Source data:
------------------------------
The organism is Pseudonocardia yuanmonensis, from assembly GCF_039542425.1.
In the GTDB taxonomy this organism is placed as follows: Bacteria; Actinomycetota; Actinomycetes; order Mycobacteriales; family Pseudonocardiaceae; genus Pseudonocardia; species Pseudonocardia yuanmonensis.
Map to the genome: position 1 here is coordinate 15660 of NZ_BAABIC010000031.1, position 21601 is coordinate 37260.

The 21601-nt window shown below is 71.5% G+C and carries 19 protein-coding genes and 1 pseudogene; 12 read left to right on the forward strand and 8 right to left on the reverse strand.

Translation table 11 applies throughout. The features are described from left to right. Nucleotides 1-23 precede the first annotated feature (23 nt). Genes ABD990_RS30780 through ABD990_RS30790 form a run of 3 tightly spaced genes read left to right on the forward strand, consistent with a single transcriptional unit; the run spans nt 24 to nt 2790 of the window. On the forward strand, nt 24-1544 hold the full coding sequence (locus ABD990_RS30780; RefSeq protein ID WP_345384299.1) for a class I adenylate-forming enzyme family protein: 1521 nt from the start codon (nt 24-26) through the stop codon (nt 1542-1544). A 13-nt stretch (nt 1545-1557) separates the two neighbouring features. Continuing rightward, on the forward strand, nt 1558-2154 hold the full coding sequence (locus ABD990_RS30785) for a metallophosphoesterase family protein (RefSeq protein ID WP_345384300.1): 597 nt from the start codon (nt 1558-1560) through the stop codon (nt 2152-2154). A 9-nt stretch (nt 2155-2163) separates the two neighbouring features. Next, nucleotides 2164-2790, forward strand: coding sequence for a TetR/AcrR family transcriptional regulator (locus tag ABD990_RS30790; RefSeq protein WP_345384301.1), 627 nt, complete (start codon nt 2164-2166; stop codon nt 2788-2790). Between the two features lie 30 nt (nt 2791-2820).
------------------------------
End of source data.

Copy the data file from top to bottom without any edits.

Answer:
The organism is Pseudonocardia yuanmonensis, from assembly GCF_039542425.1.
In the GTDB taxonomy this organism is placed as follows: Bacteria; Actinomycetota; Actinomycetes; order Mycobacteriales; family Pseudonocardiaceae; genus Pseudonocardia; species Pseudonocardia yuanmonensis.
Map to the genome: position 1 here is coordinate 15660 of NZ_BAABIC010000031.1, position 21601 is coordinate 37260.

The 21601-nt window shown below is 71.5% G+C and carries 19 protein-coding genes and 1 pseudogene; 12 read left to right on the forward strand and 8 right to left on the reverse strand.

Translation table 11 applies throughout. The features are described from left to right. Nucleotides 1-23 precede the first annotated feature (23 nt). Genes ABD990_RS30780 through ABD990_RS30790 form a run of 3 tightly spaced genes read left to right on the forward strand, consistent with a single transcriptional unit; the run spans nt 24 to nt 2790 of the window. On the forward strand, nt 24-1544 hold the full coding sequence (locus ABD990_RS30780; RefSeq protein ID WP_345384299.1) for a class I adenylate-forming enzyme family protein: 1521 nt from the start codon (nt 24-26) through the stop codon (nt 1542-1544). A 13-nt stretch (nt 1545-1557) separates the two neighbouring features. Continuing rightward, on the forward strand, nt 1558-2154 hold the full coding sequence (locus ABD990_RS30785) for a metallophosphoesterase family protein (RefSeq protein ID WP_345384300.1): 597 nt from the start codon (nt 1558-1560) through the stop codon (nt 2152-2154). A 9-nt stretch (nt 2155-2163) separates the two neighbouring features. Next, nucleotides 2164-2790, forward strand: coding sequence for a TetR/AcrR family transcriptional regulator (locus tag ABD990_RS30790; RefSeq protein WP_345384301.1), 627 nt, complete (start codon nt 2164-2166; stop codon nt 2788-2790). Between the two features lie 30 nt (nt 2791-2820).